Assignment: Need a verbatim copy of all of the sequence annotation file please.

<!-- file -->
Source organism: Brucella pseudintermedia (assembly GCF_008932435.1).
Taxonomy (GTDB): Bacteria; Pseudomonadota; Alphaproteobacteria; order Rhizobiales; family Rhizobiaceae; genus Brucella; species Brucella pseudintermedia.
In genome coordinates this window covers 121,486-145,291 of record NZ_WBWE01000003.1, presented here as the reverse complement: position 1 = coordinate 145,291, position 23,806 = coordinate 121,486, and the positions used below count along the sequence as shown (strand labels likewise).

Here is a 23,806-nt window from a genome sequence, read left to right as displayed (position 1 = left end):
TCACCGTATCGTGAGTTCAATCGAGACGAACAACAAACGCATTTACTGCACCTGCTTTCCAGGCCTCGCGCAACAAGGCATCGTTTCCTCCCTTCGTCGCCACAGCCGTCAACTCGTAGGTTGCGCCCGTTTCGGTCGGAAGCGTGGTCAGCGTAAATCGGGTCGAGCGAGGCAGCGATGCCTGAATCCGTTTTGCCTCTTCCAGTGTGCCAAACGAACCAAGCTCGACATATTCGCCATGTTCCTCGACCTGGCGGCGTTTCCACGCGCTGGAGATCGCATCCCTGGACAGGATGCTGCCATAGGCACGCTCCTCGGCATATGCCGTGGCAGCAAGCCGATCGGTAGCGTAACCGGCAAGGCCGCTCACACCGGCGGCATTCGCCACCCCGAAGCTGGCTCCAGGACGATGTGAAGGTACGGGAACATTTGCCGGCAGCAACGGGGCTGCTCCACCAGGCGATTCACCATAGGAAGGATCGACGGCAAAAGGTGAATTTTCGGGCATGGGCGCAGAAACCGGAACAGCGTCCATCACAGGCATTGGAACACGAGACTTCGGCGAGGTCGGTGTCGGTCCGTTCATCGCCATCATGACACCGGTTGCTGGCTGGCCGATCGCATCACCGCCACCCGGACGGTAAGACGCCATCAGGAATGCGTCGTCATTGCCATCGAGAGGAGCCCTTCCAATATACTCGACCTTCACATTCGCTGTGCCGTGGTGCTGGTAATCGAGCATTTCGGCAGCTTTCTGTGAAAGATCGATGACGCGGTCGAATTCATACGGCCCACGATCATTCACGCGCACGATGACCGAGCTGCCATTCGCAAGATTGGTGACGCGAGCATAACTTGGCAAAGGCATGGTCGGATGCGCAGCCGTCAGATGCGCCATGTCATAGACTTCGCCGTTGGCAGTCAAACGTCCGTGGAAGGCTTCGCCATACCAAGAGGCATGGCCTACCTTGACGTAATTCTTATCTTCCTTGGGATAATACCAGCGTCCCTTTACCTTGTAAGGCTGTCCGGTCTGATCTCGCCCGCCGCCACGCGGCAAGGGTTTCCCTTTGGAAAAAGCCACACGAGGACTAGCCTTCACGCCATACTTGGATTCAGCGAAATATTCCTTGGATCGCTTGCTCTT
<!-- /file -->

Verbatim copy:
Source organism: Brucella pseudintermedia (assembly GCF_008932435.1).
Taxonomy (GTDB): Bacteria; Pseudomonadota; Alphaproteobacteria; order Rhizobiales; family Rhizobiaceae; genus Brucella; species Brucella pseudintermedia.
In genome coordinates this window covers 121,486-145,291 of record NZ_WBWE01000003.1, presented here as the reverse complement: position 1 = coordinate 145,291, position 23,806 = coordinate 121,486, and the positions used below count along the sequence as shown (strand labels likewise).

Here is a 23,806-nt window from a genome sequence, read left to right as displayed (position 1 = left end):
TCACCGTATCGTGAGTTCAATCGAGACGAACAACAAACGCATTTACTGCACCTGCTTTCCAGGCCTCGCGCAACAAGGCATCGTTTCCTCCCTTCGTCGCCACAGCCGTCAACTCGTAGGTTGCGCCCGTTTCGGTCGGAAGCGTGGTCAGCGTAAATCGGGTCGAGCGAGGCAGCGATGCCTGAATCCGTTTTGCCTCTTCCAGTGTGCCAAACGAACCAAGCTCGACATATTCGCCATGTTCCTCGACCTGGCGGCGTTTCCACGCGCTGGAGATCGCATCCCTGGACAGGATGCTGCCATAGGCACGCTCCTCGGCATATGCCGTGGCAGCAAGCCGATCGGTAGCGTAACCGGCAAGGCCGCTCACACCGGCGGCATTCGCCACCCCGAAGCTGGCTCCAGGACGATGTGAAGGTACGGGAACATTTGCCGGCAGCAACGGGGCTGCTCCACCAGGCGATTCACCATAGGAAGGATCGACGGCAAAAGGTGAATTTTCGGGCATGGGCGCAGAAACCGGAACAGCGTCCATCACAGGCATTGGAACACGAGACTTCGGCGAGGTCGGTGTCGGTCCGTTCATCGCCATCATGACACCGGTTGCTGGCTGGCCGATCGCATCACCGCCACCCGGACGGTAAGACGCCATCAGGAATGCGTCGTCATTGCCATCGAGAGGAGCCCTTCCAATATACTCGACCTTCACATTCGCTGTGCCGTGGTGCTGGTAATCGAGCATTTCGGCAGCTTTCTGTGAAAGATCGATGACGCGGTCGAATTCATACGGCCCACGATCATTCACGCGCACGATGACCGAGCTGCCATTCGCAAGATTGGTGACGCGAGCATAACTTGGCAAAGGCATGGTCGGATGCGCAGCCGTCAGATGCGCCATGTCATAGACTTCGCCGTTGGCAGTCAAACGTCCGTGGAAGGCTTCGCCATACCAAGAGGCATGGCCTACCTTGACGTAATTCTTATCTTCCTTGGGATAATACCAGCGTCCCTTTACCTTGTAAGGCTGTCCGGTCTGATCTCGCCCGCCGCCACGCGGCAAGGGTTTCCCTTTGGAAAAAGCCACACGAGGACTAGCCTTCACGCCATACTTGGATTCAGCGAAATATTCCTTGGATCGCTTGCTCTT